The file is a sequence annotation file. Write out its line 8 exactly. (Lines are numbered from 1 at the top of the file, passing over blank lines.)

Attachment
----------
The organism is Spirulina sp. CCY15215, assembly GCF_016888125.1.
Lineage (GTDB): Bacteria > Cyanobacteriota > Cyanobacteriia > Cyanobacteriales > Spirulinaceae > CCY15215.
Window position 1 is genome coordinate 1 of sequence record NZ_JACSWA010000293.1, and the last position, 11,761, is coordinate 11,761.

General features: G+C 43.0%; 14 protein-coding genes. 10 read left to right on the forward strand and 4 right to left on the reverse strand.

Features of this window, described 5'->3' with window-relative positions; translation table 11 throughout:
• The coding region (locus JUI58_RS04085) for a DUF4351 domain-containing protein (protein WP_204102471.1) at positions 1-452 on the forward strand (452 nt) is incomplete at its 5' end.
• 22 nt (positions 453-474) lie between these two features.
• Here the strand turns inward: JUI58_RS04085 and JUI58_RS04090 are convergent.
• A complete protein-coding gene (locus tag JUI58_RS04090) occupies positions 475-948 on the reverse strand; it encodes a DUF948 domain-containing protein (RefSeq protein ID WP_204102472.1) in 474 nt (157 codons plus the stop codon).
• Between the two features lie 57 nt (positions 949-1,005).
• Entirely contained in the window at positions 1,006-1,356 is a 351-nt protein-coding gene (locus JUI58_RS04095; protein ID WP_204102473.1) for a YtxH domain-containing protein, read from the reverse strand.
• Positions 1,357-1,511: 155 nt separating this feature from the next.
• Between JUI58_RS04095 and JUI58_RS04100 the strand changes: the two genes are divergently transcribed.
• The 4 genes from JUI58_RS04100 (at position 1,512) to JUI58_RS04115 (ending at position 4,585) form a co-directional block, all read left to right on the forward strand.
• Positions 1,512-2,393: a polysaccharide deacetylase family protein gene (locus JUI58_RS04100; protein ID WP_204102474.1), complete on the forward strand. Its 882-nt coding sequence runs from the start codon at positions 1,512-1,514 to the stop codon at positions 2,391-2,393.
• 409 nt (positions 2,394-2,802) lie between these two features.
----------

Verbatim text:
• Here the strand turns inward: JUI58_RS04085 and JUI58_RS04090 are convergent.